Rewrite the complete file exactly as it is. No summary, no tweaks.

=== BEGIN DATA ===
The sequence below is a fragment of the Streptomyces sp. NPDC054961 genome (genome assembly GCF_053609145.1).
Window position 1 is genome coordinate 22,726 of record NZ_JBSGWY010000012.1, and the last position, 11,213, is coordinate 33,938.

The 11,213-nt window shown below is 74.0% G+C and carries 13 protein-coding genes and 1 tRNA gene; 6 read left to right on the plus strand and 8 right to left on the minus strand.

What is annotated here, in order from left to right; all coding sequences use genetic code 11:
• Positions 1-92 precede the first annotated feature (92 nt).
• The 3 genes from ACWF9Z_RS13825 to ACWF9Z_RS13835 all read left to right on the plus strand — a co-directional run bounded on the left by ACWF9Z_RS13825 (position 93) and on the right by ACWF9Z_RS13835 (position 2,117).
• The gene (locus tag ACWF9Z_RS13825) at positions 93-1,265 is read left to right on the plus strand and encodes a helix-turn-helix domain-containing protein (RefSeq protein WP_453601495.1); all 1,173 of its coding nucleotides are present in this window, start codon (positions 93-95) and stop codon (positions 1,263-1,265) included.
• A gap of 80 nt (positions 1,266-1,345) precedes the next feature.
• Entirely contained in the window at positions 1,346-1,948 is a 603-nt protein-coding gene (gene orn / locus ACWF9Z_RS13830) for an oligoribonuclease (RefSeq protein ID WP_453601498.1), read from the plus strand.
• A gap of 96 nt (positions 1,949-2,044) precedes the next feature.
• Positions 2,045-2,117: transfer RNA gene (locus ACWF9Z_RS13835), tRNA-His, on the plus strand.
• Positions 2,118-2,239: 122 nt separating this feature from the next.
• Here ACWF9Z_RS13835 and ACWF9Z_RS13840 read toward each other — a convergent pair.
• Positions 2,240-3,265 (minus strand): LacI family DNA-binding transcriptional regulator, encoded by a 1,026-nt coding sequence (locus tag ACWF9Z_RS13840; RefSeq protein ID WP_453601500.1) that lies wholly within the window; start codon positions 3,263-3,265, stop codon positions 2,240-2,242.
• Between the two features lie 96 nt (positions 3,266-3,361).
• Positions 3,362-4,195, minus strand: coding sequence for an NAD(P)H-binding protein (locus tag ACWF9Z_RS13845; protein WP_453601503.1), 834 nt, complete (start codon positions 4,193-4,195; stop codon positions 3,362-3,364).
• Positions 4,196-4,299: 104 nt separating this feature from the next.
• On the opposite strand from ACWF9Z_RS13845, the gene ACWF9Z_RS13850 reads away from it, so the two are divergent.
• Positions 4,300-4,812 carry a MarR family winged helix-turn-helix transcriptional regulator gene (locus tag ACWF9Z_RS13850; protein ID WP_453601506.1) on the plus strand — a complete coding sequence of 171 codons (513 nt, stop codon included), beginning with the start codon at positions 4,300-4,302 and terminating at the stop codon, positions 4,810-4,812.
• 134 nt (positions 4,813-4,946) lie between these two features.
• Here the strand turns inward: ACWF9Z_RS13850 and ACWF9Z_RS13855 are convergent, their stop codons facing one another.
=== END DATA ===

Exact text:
The sequence below is a fragment of the Streptomyces sp. NPDC054961 genome (genome assembly GCF_053609145.1).
Window position 1 is genome coordinate 22,726 of record NZ_JBSGWY010000012.1, and the last position, 11,213, is coordinate 33,938.

The 11,213-nt window shown below is 74.0% G+C and carries 13 protein-coding genes and 1 tRNA gene; 6 read left to right on the plus strand and 8 right to left on the minus strand.

What is annotated here, in order from left to right; all coding sequences use genetic code 11:
• Positions 1-92 precede the first annotated feature (92 nt).
• The 3 genes from ACWF9Z_RS13825 to ACWF9Z_RS13835 all read left to right on the plus strand — a co-directional run bounded on the left by ACWF9Z_RS13825 (position 93) and on the right by ACWF9Z_RS13835 (position 2,117).
• The gene (locus tag ACWF9Z_RS13825) at positions 93-1,265 is read left to right on the plus strand and encodes a helix-turn-helix domain-containing protein (RefSeq protein WP_453601495.1); all 1,173 of its coding nucleotides are present in this window, start codon (positions 93-95) and stop codon (positions 1,263-1,265) included.
• A gap of 80 nt (positions 1,266-1,345) precedes the next feature.
• Entirely contained in the window at positions 1,346-1,948 is a 603-nt protein-coding gene (gene orn / locus ACWF9Z_RS13830) for an oligoribonuclease (RefSeq protein ID WP_453601498.1), read from the plus strand.
• A gap of 96 nt (positions 1,949-2,044) precedes the next feature.
• Positions 2,045-2,117: transfer RNA gene (locus ACWF9Z_RS13835), tRNA-His, on the plus strand.
• Positions 2,118-2,239: 122 nt separating this feature from the next.
• Here ACWF9Z_RS13835 and ACWF9Z_RS13840 read toward each other — a convergent pair.
• Positions 2,240-3,265 (minus strand): LacI family DNA-binding transcriptional regulator, encoded by a 1,026-nt coding sequence (locus tag ACWF9Z_RS13840; RefSeq protein ID WP_453601500.1) that lies wholly within the window; start codon positions 3,263-3,265, stop codon positions 2,240-2,242.
• Between the two features lie 96 nt (positions 3,266-3,361).
• Positions 3,362-4,195, minus strand: coding sequence for an NAD(P)H-binding protein (locus tag ACWF9Z_RS13845; protein WP_453601503.1), 834 nt, complete (start codon positions 4,193-4,195; stop codon positions 3,362-3,364).
• Positions 4,196-4,299: 104 nt separating this feature from the next.
• On the opposite strand from ACWF9Z_RS13845, the gene ACWF9Z_RS13850 reads away from it, so the two are divergent.
• Positions 4,300-4,812 carry a MarR family winged helix-turn-helix transcriptional regulator gene (locus tag ACWF9Z_RS13850; protein ID WP_453601506.1) on the plus strand — a complete coding sequence of 171 codons (513 nt, stop codon included), beginning with the start codon at positions 4,300-4,302 and terminating at the stop codon, positions 4,810-4,812.
• 134 nt (positions 4,813-4,946) lie between these two features.
• Here the strand turns inward: ACWF9Z_RS13850 and ACWF9Z_RS13855 are convergent, their stop codons facing one another.